Have you ever worked on a commercial project with a friend, colleague or even a lover? When it was finished, were you clear on who owned the creative output? The reason I ask is that it’s often the case that this issue is a little fuzzy, particularly when it comes to copyright.
Now don’t get me wrong, copyright is brilliant, in most countries it subsists automatically, without the need for a laborious registration process and it protects some of the most creative works out there, like text, art and music. However, its ‘free and easy’ approach to existence does have some downsides, most notably; the lack of a clear certificate of ownership, and this means that there are often disputes regarding who the true owner is (think the “monkey selfie” saga). Indeed this gets particularly tricky in cases where more than one individual had a hand in producing the copyright work.
A dispute on this very issue has recently been decided, the case concerned the authorship of a screenplay for the film Florence Foster Jenkins – for those who missed it, the film starred Meryl Streep and Hugh Grant and it was based on the life of New York socialite who was famous for her poor singing voice.
When the film was released it credited Nicholas Martin as the sole author of the screenplay however a dispute arose between him and his former partner, Julia Kogan, who lived with Mr Martin whilst he was preparing some of the initial drafts (although not when he completed the final draft). Ms Kogan claimed joint ownership of the copyright subsisting in the screenplay on the basis that she made contributions to the first three drafts and these contributions were then fed into the fourth and final draft.
Ultimately the court found that Ms Kogan’s efforts were not sufficient to claim joint ownership in the final screenplay and, rather usefully, the judge set out a list of 10 key points which can be used decide whether or not a work will be considered to be a work of joint ownership. These points are as follows:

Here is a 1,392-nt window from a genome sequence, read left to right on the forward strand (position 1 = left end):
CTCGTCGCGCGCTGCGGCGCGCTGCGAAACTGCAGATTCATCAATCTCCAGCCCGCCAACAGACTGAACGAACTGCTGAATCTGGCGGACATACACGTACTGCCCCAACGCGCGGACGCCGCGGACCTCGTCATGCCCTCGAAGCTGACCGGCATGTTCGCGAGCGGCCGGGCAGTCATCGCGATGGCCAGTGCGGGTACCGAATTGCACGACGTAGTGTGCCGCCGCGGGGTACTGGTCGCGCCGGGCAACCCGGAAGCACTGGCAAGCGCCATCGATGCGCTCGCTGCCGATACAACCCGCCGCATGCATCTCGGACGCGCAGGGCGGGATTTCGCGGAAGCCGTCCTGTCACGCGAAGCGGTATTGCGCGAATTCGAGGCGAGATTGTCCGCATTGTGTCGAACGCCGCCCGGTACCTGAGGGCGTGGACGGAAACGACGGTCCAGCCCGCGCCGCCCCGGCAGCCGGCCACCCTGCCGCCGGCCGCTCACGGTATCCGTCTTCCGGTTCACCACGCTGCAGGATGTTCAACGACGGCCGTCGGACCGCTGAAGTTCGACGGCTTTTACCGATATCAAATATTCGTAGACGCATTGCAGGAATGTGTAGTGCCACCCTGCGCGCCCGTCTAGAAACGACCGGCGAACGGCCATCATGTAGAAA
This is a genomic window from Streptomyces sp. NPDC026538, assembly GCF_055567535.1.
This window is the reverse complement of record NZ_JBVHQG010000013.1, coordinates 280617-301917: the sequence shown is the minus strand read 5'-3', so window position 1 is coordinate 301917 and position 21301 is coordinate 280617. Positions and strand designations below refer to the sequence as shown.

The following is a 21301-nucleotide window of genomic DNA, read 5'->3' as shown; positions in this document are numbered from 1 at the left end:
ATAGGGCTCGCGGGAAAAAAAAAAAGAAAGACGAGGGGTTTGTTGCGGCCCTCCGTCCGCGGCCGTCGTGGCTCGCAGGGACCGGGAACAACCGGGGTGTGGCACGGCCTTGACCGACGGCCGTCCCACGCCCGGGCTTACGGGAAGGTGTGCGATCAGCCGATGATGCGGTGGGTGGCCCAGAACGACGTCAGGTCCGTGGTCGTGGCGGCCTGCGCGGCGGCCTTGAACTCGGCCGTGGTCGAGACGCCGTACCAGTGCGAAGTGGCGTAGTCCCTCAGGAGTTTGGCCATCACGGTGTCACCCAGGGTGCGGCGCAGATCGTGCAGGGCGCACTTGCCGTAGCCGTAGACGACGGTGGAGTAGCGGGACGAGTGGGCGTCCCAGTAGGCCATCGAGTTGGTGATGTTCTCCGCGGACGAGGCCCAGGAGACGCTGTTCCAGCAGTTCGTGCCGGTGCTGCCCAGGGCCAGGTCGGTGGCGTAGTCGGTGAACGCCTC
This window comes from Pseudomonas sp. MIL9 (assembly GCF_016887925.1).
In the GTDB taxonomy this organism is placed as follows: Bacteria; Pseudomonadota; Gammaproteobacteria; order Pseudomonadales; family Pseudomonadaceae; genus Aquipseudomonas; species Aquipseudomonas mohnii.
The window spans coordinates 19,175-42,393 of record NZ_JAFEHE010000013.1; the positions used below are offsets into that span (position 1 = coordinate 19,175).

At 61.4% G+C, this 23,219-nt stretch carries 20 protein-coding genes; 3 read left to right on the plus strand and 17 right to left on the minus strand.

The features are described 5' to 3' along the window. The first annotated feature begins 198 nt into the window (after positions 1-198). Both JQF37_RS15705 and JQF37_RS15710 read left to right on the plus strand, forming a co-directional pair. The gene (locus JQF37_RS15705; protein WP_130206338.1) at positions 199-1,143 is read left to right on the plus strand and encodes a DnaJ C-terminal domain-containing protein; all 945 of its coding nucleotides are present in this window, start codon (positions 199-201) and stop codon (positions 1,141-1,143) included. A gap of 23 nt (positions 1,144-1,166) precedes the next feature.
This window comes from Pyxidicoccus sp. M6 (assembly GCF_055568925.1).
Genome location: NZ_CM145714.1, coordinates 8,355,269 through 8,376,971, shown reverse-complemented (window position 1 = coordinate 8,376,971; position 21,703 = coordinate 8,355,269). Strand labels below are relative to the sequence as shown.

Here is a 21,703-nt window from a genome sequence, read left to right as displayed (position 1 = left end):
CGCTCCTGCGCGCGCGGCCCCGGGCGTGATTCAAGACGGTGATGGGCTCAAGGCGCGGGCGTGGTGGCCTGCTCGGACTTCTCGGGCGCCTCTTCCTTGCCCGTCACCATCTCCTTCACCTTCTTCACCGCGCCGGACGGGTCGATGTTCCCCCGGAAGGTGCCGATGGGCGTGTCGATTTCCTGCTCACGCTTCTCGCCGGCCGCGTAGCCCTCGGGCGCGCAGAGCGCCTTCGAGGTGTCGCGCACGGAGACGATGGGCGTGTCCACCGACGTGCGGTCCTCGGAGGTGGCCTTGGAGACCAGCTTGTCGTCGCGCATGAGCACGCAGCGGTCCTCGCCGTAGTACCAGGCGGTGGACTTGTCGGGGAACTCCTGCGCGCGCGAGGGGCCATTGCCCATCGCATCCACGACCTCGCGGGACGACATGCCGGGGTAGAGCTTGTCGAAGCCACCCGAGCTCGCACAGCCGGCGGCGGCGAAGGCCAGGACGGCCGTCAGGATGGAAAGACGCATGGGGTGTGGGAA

- A party will be a joint owner of the copyright in a work only if he or she (or in the case of a company, its employees) collaborated in the creation of the work. The collaboration must be by way of a common design, i.e. co-operative acts by the authors, at the time the copyright work in issue was created, which led to its creation
- The contribution of each author must not be distinct from that of the other author or authors.
- Contributions by a putative joint author (including those done by way of collaboration) which formed no part of the creation of the work are to be disregarded in the assessment of joint authorship.
- No distinction is to be drawn between types of contribution that did form part of the creation of the work. In particular, there is no distinction which depends on the kind of skill involved in making the contribution.
- The contribution must be sufficient. This depends on whether the contribution constitutes a substantial part of the whole of the work in issue.
- That will be the case if the contribution would be protected by copyright in the work. Thus, if the contribution alone were copied by an unlicensed third party and such copying would result in an infringement of the copyright, the contribution constitutes a substantial part of the whole.
- The test of substantiality in the context of joint authorship of copyright, as in the context of infringement, involves a qualitative as well as quantitative assessment.
- Suggestions from a putative joint author as to how the main author should exercise his or her skill – for instance by way of criticism or editing of a literary work – will not lead to joint authorship where the main author has the final decision as to the form and content of the work.
- It is thus relevant, but not decisive, whether an author is the ultimate arbiter as to the content of the work.
- If joint authorship is established, the court may apportion ownership of the copyright.
So there you have it, 10 principles to live by when creating work in collaboration with others. Of course these shouldn’t replace a contract and, wherever possible, you would be well advised to prepare a document which clearly deals with ownership but, in circumstances in which this isn’t possible, the above can be your guide.